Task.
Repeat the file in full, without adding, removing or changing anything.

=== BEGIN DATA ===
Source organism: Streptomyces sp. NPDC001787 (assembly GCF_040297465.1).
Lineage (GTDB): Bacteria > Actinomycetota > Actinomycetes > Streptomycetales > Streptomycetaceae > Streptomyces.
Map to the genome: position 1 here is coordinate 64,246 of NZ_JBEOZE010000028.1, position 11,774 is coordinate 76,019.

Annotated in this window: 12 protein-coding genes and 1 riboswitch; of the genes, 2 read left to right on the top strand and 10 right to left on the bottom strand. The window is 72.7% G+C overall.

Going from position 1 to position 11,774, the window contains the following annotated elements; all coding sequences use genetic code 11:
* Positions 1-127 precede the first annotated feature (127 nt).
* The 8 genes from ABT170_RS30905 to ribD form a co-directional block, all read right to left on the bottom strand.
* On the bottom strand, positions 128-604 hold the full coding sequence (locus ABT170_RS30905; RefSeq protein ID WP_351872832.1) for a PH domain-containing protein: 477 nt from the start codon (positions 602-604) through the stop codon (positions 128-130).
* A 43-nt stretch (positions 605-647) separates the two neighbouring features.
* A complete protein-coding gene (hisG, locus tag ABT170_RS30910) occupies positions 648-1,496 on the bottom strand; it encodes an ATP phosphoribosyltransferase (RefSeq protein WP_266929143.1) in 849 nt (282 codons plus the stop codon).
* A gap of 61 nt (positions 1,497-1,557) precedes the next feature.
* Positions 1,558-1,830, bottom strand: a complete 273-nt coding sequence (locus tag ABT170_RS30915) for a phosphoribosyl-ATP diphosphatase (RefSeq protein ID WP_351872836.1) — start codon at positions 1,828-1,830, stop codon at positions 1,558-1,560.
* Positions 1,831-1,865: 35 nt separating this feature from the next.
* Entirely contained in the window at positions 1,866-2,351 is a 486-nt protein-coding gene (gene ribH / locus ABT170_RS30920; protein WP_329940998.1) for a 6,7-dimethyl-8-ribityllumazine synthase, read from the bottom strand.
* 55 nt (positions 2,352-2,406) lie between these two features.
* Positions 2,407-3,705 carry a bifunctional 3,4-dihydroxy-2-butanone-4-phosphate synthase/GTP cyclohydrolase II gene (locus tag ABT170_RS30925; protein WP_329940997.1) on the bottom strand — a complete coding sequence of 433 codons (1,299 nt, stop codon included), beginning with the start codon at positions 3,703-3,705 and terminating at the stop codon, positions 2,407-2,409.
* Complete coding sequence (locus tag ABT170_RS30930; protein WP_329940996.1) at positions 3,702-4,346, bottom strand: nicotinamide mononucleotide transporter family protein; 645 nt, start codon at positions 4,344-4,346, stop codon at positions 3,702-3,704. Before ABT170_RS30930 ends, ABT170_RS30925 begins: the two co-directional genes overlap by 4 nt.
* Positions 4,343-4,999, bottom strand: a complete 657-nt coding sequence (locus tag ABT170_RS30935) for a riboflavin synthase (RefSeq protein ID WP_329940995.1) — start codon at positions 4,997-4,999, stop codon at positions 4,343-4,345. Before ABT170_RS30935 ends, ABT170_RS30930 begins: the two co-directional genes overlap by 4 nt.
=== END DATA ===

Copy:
Source organism: Streptomyces sp. NPDC001787 (assembly GCF_040297465.1).
Lineage (GTDB): Bacteria > Actinomycetota > Actinomycetes > Streptomycetales > Streptomycetaceae > Streptomyces.
Map to the genome: position 1 here is coordinate 64,246 of NZ_JBEOZE010000028.1, position 11,774 is coordinate 76,019.

Annotated in this window: 12 protein-coding genes and 1 riboswitch; of the genes, 2 read left to right on the top strand and 10 right to left on the bottom strand. The window is 72.7% G+C overall.

Going from position 1 to position 11,774, the window contains the following annotated elements; all coding sequences use genetic code 11:
* Positions 1-127 precede the first annotated feature (127 nt).
* The 8 genes from ABT170_RS30905 to ribD form a co-directional block, all read right to left on the bottom strand.
* On the bottom strand, positions 128-604 hold the full coding sequence (locus ABT170_RS30905; RefSeq protein ID WP_351872832.1) for a PH domain-containing protein: 477 nt from the start codon (positions 602-604) through the stop codon (positions 128-130).
* A 43-nt stretch (positions 605-647) separates the two neighbouring features.
* A complete protein-coding gene (hisG, locus tag ABT170_RS30910) occupies positions 648-1,496 on the bottom strand; it encodes an ATP phosphoribosyltransferase (RefSeq protein WP_266929143.1) in 849 nt (282 codons plus the stop codon).
* A gap of 61 nt (positions 1,497-1,557) precedes the next feature.
* Positions 1,558-1,830, bottom strand: a complete 273-nt coding sequence (locus tag ABT170_RS30915) for a phosphoribosyl-ATP diphosphatase (RefSeq protein ID WP_351872836.1) — start codon at positions 1,828-1,830, stop codon at positions 1,558-1,560.
* Positions 1,831-1,865: 35 nt separating this feature from the next.
* Entirely contained in the window at positions 1,866-2,351 is a 486-nt protein-coding gene (gene ribH / locus ABT170_RS30920; protein WP_329940998.1) for a 6,7-dimethyl-8-ribityllumazine synthase, read from the bottom strand.
* 55 nt (positions 2,352-2,406) lie between these two features.
* Positions 2,407-3,705 carry a bifunctional 3,4-dihydroxy-2-butanone-4-phosphate synthase/GTP cyclohydrolase II gene (locus tag ABT170_RS30925; protein WP_329940997.1) on the bottom strand — a complete coding sequence of 433 codons (1,299 nt, stop codon included), beginning with the start codon at positions 3,703-3,705 and terminating at the stop codon, positions 2,407-2,409.
* Complete coding sequence (locus tag ABT170_RS30930; protein WP_329940996.1) at positions 3,702-4,346, bottom strand: nicotinamide mononucleotide transporter family protein; 645 nt, start codon at positions 4,344-4,346, stop codon at positions 3,702-3,704. Before ABT170_RS30930 ends, ABT170_RS30925 begins: the two co-directional genes overlap by 4 nt.
* Positions 4,343-4,999, bottom strand: a complete 657-nt coding sequence (locus tag ABT170_RS30935) for a riboflavin synthase (RefSeq protein ID WP_329940995.1) — start codon at positions 4,997-4,999, stop codon at positions 4,343-4,345. Before ABT170_RS30935 ends, ABT170_RS30930 begins: the two co-directional genes overlap by 4 nt.